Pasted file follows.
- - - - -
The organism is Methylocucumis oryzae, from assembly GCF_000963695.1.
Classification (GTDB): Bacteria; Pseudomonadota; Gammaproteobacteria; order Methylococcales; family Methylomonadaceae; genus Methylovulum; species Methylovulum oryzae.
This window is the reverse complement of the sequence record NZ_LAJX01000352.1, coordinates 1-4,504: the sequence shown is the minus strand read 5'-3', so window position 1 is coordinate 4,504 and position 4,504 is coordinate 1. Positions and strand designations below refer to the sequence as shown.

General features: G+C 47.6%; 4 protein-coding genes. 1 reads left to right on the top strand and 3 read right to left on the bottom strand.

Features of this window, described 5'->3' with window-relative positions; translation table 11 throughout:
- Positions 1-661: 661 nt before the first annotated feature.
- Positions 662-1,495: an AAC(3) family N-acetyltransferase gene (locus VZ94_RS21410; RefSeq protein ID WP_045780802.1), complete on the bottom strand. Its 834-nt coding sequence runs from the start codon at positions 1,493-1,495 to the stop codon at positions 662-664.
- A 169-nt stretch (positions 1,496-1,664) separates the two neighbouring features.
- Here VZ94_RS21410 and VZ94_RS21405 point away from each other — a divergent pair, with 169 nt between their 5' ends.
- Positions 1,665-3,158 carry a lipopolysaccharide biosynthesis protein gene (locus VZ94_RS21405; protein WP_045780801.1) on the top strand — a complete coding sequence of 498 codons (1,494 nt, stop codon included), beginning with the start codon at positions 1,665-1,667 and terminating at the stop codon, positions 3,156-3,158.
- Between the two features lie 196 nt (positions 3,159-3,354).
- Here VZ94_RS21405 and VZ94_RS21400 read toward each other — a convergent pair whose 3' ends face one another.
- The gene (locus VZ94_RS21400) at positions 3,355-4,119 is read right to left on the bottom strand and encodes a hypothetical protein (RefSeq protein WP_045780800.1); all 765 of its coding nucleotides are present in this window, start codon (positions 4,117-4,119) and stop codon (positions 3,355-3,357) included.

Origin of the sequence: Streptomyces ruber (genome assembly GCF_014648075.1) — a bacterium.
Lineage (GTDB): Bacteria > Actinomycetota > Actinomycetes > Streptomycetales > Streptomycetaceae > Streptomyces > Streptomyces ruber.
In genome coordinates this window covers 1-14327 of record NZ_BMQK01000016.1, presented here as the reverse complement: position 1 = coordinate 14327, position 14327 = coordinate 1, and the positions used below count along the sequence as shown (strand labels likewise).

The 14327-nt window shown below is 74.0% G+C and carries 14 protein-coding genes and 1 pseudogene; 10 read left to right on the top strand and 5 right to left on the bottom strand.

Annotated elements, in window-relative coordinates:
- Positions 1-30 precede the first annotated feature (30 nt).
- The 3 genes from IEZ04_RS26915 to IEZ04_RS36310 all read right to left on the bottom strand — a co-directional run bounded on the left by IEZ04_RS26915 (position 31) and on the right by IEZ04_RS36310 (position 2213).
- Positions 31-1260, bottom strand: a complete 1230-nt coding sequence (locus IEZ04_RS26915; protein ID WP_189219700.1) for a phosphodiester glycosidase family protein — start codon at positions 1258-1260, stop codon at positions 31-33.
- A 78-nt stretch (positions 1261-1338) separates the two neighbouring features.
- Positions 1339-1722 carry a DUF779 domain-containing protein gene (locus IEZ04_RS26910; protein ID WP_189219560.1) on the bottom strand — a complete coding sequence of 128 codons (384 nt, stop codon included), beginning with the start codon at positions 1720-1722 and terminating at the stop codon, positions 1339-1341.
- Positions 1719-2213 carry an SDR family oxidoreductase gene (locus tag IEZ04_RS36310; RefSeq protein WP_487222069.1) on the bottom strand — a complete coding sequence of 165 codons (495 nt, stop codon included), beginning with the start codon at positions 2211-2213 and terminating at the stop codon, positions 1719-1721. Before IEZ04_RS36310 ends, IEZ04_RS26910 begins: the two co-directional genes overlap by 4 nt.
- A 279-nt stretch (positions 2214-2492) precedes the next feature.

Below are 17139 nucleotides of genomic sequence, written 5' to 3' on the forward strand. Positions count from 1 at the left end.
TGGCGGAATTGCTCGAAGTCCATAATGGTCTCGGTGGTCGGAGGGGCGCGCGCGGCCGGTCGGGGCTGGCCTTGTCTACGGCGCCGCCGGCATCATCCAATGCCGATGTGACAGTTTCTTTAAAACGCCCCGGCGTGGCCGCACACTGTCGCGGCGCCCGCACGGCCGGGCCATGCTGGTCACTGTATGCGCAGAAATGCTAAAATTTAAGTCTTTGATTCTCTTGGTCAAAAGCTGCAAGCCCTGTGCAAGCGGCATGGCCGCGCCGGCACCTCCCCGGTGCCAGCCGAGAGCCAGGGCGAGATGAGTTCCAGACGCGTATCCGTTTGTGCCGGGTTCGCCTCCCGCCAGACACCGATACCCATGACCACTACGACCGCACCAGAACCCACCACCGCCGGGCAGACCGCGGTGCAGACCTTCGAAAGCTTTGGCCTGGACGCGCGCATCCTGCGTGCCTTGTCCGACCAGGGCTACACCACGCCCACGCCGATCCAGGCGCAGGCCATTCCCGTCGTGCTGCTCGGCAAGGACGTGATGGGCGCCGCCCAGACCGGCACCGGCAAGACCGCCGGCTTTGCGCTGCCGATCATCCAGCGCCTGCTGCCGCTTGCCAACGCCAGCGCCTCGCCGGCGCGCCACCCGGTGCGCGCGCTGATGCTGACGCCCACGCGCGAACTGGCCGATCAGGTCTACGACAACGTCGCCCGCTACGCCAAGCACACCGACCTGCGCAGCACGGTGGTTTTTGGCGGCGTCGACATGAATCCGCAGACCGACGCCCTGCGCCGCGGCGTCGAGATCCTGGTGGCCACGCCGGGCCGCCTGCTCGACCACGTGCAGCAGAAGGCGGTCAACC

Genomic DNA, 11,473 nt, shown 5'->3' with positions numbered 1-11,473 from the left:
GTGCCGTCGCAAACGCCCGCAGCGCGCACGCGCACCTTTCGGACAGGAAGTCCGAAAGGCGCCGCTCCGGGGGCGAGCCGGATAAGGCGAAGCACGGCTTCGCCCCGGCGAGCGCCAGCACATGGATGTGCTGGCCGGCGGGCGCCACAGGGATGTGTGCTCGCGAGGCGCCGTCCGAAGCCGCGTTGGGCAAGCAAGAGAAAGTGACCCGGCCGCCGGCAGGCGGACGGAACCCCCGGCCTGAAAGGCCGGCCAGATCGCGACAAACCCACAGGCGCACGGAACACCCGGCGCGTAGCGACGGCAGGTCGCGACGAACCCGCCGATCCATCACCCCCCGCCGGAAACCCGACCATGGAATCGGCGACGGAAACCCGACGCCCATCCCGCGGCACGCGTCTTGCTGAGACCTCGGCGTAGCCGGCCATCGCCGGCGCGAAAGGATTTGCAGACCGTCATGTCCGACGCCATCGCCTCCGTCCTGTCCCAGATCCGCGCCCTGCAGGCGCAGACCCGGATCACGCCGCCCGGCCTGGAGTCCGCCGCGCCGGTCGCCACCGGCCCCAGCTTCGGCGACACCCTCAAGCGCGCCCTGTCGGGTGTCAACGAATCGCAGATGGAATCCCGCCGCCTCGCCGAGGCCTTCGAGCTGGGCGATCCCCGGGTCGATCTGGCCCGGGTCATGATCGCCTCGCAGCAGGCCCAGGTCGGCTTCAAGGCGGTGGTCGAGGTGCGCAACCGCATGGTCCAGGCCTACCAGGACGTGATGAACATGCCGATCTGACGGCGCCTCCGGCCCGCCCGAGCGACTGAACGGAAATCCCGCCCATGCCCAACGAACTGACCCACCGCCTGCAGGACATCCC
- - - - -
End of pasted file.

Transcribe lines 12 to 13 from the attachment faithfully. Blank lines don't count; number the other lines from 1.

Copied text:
- Here VZ94_RS21405 and VZ94_RS21400 read toward each other — a convergent pair whose 3' ends face one another.
- The gene (locus VZ94_RS21400) at positions 3,355-4,119 is read right to left on the bottom strand and encodes a hypothetical protein (RefSeq protein WP_045780800.1); all 765 of its coding nucleotides are present in this window, start codon (positions 4,117-4,119) and stop codon (positions 3,355-3,357) included.